Abstract: OBJECTIVES: Study objectives were: 1) to describe the differences in the prevalence of CHD risk factors between Aboriginal people in a remote community and the general Australian population; and 2) to compare the predicted risks of CHD events between Aboriginal and non-Aboriginal Australians. DESIGN: A cross-sectional study. PARTICIPANTS: 681 Aboriginal adults aged 25 to 74 years. RESULTS: Aboriginal young adults had substantially higher prevalence of diabetes compared to non-Aboriginal Australians. The prevalence ratios for diabetes were 12.5, 5.6, 3.2, 1.3, and 0.73 for 25-, 35-, 45-, 55-, and 65- to 74-year-old females, respectively. The corresponding values for males were 12.1, 2.7, 2.9, 0.69, and 0.42. Young females had a higher prevalence of obesity, overweight, and abnormal waist circumference, while males and females 45 years and older tended to have a lower prevalence of overweight and abnormal waist circumference. Compared to the general population, Aboriginal adults had a lower prevalence of abnormal total cholesterol but a higher prevalence of abnormal HDL, triglycerides, hypertension, and smoking. The risk ratios of abnormal total cholesterol for females ages 25-34, 35-44, 45-54, 55-64, and 65-75 years were 0.38, 0.53, 0.48, 0.48, and 0.41, respectively. CONCLUSIONS: Aboriginal people in the remote community experienced different levels of CHD risk predictors from the general Australian population. They had a lower prevalence of abnormal total cholesterol and a higher prevalence of abnormal HDL, smoking, diabetes, and hypertension.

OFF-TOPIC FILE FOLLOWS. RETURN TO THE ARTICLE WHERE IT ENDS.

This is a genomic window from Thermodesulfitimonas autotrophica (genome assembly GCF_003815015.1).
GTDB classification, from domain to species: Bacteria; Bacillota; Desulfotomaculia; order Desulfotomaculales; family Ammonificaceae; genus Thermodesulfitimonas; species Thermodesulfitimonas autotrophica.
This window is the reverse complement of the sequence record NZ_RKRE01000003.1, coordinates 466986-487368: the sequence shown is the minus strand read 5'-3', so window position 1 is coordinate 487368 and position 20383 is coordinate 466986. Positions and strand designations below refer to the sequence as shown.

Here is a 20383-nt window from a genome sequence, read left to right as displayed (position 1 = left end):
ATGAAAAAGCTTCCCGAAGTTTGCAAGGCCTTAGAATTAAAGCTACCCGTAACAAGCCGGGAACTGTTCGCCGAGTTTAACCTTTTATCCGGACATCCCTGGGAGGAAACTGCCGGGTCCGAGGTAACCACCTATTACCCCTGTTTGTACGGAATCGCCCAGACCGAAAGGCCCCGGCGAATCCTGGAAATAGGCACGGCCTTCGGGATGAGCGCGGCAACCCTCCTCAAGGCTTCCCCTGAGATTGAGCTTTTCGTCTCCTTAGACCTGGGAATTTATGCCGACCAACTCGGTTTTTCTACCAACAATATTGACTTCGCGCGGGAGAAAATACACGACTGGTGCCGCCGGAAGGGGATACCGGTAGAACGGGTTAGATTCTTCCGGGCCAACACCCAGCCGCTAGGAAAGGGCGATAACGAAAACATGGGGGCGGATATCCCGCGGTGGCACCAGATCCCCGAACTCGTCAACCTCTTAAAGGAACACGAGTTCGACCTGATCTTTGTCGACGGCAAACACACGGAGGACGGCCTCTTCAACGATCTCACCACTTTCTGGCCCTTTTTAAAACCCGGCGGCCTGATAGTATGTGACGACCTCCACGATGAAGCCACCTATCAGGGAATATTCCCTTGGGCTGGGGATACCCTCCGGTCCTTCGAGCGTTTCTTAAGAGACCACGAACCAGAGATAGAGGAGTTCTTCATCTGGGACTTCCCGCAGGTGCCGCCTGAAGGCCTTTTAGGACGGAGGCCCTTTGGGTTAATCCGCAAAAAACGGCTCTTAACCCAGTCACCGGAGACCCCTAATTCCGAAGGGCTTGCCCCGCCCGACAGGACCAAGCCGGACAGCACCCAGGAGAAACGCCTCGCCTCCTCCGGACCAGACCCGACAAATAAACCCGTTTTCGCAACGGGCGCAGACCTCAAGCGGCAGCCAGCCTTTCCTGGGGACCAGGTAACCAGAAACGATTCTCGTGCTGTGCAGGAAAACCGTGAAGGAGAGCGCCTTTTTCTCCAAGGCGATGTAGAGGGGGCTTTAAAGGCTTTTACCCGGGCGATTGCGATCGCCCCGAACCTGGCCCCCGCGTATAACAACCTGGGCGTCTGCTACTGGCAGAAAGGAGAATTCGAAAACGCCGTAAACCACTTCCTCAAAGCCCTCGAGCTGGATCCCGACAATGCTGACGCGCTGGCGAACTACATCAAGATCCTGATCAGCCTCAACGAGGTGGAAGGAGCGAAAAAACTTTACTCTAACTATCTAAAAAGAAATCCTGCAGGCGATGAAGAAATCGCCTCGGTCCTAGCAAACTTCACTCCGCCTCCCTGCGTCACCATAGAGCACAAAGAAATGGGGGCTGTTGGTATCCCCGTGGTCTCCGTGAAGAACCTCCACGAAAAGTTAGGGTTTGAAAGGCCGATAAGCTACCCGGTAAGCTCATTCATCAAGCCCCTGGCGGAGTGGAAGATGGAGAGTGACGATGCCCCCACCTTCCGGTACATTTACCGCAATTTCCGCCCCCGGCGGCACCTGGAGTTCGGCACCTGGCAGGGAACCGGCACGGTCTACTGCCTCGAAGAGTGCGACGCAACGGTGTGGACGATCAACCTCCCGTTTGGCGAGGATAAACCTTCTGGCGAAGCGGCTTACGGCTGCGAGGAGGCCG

Wang, Zhiqiang, Hoy, Wendy E., 2003, Hypertension, dyslipidemia, body mass index, diabetes and smoking status in Aboriginal Australians in a remote community, Volume:13, Journal Article, viewed 08 August 2022, https://www.nintione.com.au/?p=14464.